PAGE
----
Are you catching the theme here?  What we believe about Jesus must be lived out loud for all to see or it’s worth nothing.  Any of the above ideals without action becomes mental masturbation—pleasuring oneself through good thoughts.  Without expression these good things dam up in the heart to set it on a course of spiritual hedonism and self-gratification.  Everywhere in Philippians the ideal is always followed by action.  Jesus’ attitude went from ideal to the cross.  The work of God in our lives becomes a work for us as well.  We work out our salvation—actively pursue it, live and share it—through letting be seen.

The Gift of Example

July 14, 2011

Whatever you have learned or received or heard from me, or seen in me—put it into practice.  And the God of peace will be with you.  Philippians 4:9.

 

We don’t usually see statements from a teacher in today’s atmosphere which points us to follow his example.  I know from my own experience it’s usually “do as I say not as I do” more often than not since most people don’t (not because they can’t) follow their own advice.  Yet Paul encourages them to learn from his example, even though he’s under house arrest and awaiting trial for treason.

Notice, however, that the promise of God’s peace rests on those who imitate their mentor.  As far as I’m concerned, it’s revealing that the assurance of God’s presence is promised to those who imitate their teacher as he imitates their common Master.  Paul isn’t telling them to do something he’s not willing to live out in front of them.

Right there the gauntlet is thrown down for every teacher, preacher or mature believer in Christ.  Most of us agree our lives become examples of how to live this walk, but what most of us practice is one thing in public and another in private.  Although there should be private conversations and activities, I don’t believe we ever should change how our character expresses itself.  If we tend to be kind in public, this should be the same personae we practice in private.  If we are moral champions in public, our private practice should reflect it.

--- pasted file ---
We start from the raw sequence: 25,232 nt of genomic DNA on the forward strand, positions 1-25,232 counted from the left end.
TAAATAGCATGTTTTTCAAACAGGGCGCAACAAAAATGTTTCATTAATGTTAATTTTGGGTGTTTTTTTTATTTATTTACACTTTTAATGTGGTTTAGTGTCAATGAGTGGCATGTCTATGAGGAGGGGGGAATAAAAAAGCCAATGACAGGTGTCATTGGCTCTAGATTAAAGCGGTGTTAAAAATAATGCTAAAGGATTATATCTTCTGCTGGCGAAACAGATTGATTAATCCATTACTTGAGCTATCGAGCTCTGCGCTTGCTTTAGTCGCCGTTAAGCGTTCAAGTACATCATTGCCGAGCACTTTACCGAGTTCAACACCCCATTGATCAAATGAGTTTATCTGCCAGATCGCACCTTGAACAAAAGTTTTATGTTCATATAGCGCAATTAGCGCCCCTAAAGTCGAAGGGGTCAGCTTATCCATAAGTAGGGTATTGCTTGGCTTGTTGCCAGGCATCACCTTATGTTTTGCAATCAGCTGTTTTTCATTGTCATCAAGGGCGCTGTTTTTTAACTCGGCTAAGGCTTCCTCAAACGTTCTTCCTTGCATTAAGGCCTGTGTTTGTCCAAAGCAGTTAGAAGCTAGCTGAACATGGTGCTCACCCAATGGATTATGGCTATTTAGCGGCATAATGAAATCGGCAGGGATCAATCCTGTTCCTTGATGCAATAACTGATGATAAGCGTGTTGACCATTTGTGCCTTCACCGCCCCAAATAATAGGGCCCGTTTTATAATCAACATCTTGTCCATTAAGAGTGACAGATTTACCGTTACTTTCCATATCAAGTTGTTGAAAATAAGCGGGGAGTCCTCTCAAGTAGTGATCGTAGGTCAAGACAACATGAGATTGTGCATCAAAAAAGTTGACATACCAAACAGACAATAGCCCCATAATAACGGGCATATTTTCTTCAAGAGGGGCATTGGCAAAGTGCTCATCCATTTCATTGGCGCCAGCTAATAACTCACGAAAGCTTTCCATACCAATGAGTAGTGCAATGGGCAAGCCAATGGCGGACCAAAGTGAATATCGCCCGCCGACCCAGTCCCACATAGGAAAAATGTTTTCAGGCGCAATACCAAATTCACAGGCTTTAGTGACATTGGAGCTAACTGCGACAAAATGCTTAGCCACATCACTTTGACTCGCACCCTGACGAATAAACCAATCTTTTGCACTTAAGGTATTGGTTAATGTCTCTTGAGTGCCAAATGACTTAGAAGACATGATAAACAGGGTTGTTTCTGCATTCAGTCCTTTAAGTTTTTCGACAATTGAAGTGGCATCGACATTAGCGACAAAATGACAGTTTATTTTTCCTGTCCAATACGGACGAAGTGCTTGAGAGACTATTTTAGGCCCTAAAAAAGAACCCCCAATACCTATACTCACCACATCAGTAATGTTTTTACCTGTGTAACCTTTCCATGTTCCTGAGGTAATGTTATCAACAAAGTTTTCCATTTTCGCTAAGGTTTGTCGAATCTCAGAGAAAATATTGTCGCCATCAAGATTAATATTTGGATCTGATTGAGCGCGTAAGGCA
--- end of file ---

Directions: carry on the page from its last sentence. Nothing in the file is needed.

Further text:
Everyone agrees this should be the norm, in theory, but I don’t know very many people who actually live this way.  I’m constantly disappointed by those in authority showing in private something entirely different than what they teach.  I think it’s one of the reasons why I tend towards blending my public/private practices.  If I joke about something in private to just friends, I do my best not to pretend I don’t find it funny around other people who might be more conservative or liberal than I am.  To live what I don’t believe is acting for the approval of others and fake, which in the end a deliberate lie.  On the other hand, I might abstain from certain subjects or practices which offend or hurt someone else.  This is out of consideration for them not hiding my general lifestyle from them.  For example, I have a friend who is a recovering alcoholic and when she is invited to a party, I don’t drink around her so that she doesn’t feel alone.  This isn’t to say she believes I don’t drink generally, she knows I do, but out of consideration for her well being I abstain.